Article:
I have always suffered from insomnia. Nights are just not made to sleep. I am not made to sleep, when all of these great things happen at night. Most of the time I am walking around aimlessly, surrounded by darkness. Sometimes there is the moonlight, showing the trail I have to follow. I rely on hearing and smelling, my other senses are paralyzed. The only thing I can do is walk and I know I have reached my destination when there is this warm feeling growing in my chest and all my senses come to life. I do not reach home, but whatever makes me feel safe now and then.

The adult in front of me has his eyes wide open. There are no pupils, just a milky white substance. He sits crossed-armed in his chair, his face paler than the moon. He talks to me, or towards me, but no sound comes out. His purple mouth is blurred and unfocused, but it moves quickly. The strong smell of earth surrounds him and everything starts smelling the same. It feels like we are travelling in a wooden box beneath the ground. Yes, my friends… a coffin indeed. The only sound I can hear now is the buzzing from his whole being, vibrating within the walls of the compartment. The screech of the wheels cannot be heard anymore, limiting my perception of the road to the adult in front of me. In a moment, the others are gone, only the adult and I sit face to face in a cramped compartment, white eyes starring into brown ones.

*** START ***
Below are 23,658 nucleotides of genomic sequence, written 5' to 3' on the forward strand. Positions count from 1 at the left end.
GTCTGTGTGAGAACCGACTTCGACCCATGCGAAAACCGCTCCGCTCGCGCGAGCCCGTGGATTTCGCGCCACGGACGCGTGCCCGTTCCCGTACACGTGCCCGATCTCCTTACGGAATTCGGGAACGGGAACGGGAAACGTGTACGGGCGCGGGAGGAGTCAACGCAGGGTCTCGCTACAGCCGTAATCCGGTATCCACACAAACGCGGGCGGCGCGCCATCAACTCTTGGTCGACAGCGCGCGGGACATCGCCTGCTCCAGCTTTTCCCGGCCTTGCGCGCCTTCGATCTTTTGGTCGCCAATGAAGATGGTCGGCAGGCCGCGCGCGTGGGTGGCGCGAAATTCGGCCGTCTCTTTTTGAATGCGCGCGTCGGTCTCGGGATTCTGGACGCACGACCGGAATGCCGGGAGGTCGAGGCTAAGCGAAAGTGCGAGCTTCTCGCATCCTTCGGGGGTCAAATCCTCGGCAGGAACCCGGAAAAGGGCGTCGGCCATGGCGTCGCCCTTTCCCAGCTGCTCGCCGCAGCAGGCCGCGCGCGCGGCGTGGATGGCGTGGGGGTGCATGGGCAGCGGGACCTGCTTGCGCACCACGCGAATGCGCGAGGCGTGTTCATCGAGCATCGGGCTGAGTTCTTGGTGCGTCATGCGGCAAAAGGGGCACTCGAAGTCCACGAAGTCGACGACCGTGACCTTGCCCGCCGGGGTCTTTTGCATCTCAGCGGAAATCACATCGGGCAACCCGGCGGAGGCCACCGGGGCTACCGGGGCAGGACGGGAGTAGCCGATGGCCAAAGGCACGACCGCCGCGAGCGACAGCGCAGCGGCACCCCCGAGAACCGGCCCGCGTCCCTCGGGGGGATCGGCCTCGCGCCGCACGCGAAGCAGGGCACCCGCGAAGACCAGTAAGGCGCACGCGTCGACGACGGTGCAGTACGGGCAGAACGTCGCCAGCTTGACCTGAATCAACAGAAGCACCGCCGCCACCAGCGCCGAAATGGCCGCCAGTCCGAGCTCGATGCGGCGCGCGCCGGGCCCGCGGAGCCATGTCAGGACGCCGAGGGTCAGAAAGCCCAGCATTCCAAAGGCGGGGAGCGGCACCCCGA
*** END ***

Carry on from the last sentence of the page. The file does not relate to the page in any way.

A rattling sound comes from outside the door. The coach attendant passes by, rushing towards the end of the coach, aiding one of the passengers. Something weird is happening, since at this time at night we should all be sleeping. Then again, as I boarded the train, a young couple with a baby took their places several compartments to my left, so I do not think it is curious that they had a problem. Babies cannot restrain themselves, so they become restless and loud if certain arrangements are not done before.